The overwhelming fear of the “underwhelming youth”
Few teams have shown us the way this season with the openness of playing upcoming in-house youth prospects. I’m going to disclose now that €80 million for a fringe French national who has played a handful of games in the Ligue 1 to play and score three in three for Manchester United, doesn’t count. What I’m on about is the total lack of opportunity shown to youth prospects developed by clubs in their first-team squads
To go along with Manchester United, Pereira was named on the bench this weekend just past, which at this point is the most likely place for majority of the youth team given that excellent prospects in Januzaj and Blackett have been sent out on loan after relatively impressive previous seasons. When LVG came in last season, there was a freshness to give run outs to players like Wilson, Blackett, McNair and most successfully Januzaj, but even with his elongated grace period at the beginning didn’t mean a thing come a transfer window.
Teams like Manchester City have been more forgiving in regards to this, Kelechi Iheanacho superimposed himself into stardom with a goal at the death against Crystal Palace and a subs bench spot for Brandon Barker, Manu Garcia and Pablo Maffeo against Premier league punching bag, Sunderland. Having paid particular attention to the inner development of Manchester City within recent years, watching them play in last year’s UEFA Youth League with Barker pulling out special plaudits for his role within the Manchester City youth sides, it’s excellent to see a club that is contrived to be so soulless given the financial backing of the owners is giving an opportunity at this early stage in the season to its rawer talent.
One club that does this and does this well is Southampton. Now Southampton is a club that has grown and grown in stature over the years and isn’t afraid of exposing its youth to the harsh Premier League climate. Harrison Reed, Lloyd Isgrove, James Ward-Prowse and lastly Matt Targett have all shown how impressive they can be given that youth is given a chance. The latter two have collectively gained 10 appearances this season, creating a goal each and in Targett’s case has made the left back position his at St. Mary’s.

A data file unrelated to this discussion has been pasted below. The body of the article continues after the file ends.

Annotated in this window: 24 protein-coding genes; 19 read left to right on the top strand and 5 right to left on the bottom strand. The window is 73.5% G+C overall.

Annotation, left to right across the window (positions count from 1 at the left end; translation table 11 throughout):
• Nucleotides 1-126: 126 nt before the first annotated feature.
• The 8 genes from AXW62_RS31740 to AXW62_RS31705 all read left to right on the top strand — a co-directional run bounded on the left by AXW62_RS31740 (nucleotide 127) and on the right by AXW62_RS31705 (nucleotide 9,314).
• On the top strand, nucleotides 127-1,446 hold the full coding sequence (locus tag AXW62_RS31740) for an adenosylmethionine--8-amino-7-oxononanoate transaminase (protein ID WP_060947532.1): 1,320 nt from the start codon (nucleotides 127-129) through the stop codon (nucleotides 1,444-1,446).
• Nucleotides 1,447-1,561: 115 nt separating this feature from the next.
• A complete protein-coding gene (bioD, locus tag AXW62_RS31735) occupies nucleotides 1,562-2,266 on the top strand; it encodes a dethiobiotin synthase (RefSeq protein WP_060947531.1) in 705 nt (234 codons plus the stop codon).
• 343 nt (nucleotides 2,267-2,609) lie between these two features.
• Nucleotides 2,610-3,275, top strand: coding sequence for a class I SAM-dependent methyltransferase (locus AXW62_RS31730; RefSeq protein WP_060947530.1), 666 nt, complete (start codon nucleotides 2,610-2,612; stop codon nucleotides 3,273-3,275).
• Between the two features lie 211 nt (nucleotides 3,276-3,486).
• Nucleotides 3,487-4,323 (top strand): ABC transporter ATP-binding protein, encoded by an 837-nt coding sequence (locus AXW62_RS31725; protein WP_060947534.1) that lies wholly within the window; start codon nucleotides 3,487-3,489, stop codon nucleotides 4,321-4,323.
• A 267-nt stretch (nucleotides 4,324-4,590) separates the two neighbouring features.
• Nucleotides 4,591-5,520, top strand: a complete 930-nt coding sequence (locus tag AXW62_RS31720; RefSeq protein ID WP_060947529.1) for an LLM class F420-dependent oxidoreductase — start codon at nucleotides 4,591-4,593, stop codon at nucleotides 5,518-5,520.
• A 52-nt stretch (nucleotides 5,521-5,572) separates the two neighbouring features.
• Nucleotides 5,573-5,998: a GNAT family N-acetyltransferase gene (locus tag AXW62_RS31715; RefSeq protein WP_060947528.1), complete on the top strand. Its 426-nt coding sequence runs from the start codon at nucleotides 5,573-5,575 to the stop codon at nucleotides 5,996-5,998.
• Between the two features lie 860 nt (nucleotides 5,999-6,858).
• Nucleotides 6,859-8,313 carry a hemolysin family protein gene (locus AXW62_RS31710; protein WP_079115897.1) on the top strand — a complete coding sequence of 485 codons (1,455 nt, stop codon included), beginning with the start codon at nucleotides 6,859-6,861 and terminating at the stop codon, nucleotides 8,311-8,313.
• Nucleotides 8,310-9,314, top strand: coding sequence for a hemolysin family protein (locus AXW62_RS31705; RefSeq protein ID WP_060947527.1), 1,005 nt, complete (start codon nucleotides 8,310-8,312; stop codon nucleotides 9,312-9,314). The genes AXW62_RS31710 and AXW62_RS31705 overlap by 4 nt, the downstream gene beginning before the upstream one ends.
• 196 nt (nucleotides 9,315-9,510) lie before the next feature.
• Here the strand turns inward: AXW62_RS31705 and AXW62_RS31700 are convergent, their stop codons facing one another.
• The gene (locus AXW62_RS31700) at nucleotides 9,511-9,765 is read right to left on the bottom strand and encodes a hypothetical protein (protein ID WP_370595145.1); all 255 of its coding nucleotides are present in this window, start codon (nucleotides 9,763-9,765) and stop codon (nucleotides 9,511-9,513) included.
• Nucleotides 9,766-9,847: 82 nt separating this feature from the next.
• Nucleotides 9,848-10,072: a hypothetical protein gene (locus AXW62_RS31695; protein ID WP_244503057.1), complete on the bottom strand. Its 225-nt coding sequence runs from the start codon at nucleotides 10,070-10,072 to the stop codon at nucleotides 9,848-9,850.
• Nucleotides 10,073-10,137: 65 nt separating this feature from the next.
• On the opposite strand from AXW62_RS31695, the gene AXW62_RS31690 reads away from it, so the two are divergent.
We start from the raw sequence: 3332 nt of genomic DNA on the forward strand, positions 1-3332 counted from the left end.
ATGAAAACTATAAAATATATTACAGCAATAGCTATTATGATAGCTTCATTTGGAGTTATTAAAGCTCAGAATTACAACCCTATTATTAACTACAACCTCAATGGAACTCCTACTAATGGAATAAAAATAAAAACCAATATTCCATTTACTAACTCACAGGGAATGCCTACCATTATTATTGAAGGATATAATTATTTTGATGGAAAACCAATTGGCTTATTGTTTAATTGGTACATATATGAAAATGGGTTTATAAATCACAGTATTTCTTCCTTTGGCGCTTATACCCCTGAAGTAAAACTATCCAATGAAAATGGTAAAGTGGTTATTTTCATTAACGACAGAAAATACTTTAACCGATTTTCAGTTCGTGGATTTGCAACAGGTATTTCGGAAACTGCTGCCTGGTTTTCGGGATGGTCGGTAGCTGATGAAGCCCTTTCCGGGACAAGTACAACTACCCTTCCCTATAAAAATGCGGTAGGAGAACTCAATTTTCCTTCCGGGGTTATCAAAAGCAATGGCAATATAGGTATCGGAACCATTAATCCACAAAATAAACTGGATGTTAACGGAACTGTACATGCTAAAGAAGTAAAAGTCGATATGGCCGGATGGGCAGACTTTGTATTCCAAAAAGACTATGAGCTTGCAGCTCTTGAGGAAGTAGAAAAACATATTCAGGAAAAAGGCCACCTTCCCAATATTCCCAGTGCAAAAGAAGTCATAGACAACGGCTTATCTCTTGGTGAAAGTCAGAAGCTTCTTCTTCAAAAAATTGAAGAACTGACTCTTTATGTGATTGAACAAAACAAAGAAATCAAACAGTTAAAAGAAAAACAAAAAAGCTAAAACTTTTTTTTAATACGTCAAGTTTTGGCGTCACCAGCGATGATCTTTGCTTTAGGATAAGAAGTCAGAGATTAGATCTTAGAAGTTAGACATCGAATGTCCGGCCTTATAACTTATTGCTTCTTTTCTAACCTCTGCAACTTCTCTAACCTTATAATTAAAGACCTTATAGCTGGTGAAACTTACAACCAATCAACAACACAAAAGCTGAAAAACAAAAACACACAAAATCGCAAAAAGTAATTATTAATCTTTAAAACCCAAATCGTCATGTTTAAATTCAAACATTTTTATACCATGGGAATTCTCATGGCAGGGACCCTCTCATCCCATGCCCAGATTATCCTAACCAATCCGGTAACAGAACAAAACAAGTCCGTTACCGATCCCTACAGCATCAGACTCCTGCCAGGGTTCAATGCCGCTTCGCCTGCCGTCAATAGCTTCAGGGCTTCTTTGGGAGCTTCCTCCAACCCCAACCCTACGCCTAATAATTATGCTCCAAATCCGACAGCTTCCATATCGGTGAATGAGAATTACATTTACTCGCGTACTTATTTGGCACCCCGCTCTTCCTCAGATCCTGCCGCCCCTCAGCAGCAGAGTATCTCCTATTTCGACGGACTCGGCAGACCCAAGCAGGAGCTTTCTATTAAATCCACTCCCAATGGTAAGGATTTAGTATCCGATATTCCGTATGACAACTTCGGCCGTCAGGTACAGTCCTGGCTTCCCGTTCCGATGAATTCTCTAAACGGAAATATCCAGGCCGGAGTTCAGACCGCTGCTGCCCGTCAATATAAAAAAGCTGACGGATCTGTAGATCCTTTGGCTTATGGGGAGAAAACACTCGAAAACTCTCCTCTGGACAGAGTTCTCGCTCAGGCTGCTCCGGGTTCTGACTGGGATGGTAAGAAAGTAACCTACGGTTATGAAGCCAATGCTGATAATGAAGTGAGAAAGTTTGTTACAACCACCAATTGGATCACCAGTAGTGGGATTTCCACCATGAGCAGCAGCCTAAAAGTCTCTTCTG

Everton and Tottenham have also been making cases for nurturing young blood into the squad. Galloway in Leighton Baines stead has been earning rave reviews for his full-blooded approach to first-team football and whilst Lukaku stole the limelight against West Brom on Monday evening, it was excellent to see the introduction of another England Under-20 player in Ty Browning.
Seeing Mason and Bentaleb make the step up in recent years at White Hart Lane can obviously provide positive thoughts for the likes of Tom Carroll and Alex Pritchard, who are widely assumed to appear more frequently in the Cup matches, particularly Europa League to show the steel determinism of what’s to be expected from them. “The Harry Kane approach” can be the exposure and platform a player needs at this point given the Euro’s are just around the corner.
This brings me on to the main point of this argument, that if we do not have a regulation stipulating that more youth-team prospects are put in the starting 18, then we’re going to have a case of divide between mercenary-driven and financial backed teams against the youth-developed and self-sufficient sides. Both City and United have cases that they have excellent youth facilities, but the exposure to the youth is a tad different. Given an injury to a main player, one opts to fill the gap to a youth prospect, whilst the other see’s it can be filled from buying this type of player who’s been presented a performing platform by a lesser financially buoyed club.
It might be a case of money, it might be a case of a thin squad or injuries, but to develop a player or to at least put him in the starting line-up shouldn’t rely on this alone. Nor should it be the type of manager. For example we have Pochettino who brought through the players aforementioned earlier to the Saint’s youth progress and we have to thank him for what he’s developed at Spurs. To a larger scale we have ‘Saint Wenger’ and we all know his ideals and preaching’s on youth development.
To be fair, it’s not even in the top leagues that this is happening, more and more teams within the Championship are getting larger amounts of money being passed down from the PL and it’s having an effect on the players readily made available to them. Even in strange cases in the deep, dark depths of League Two at Meadow Lane (Notts County), there’s been an influx of 21 new signings within the last two months. Whilst everyone is happy with the outlook on the team and the newly-designed Reserve Squad, it just gives them one more step to take against players that already have that golden chalice that the younger players are pleading for experience.
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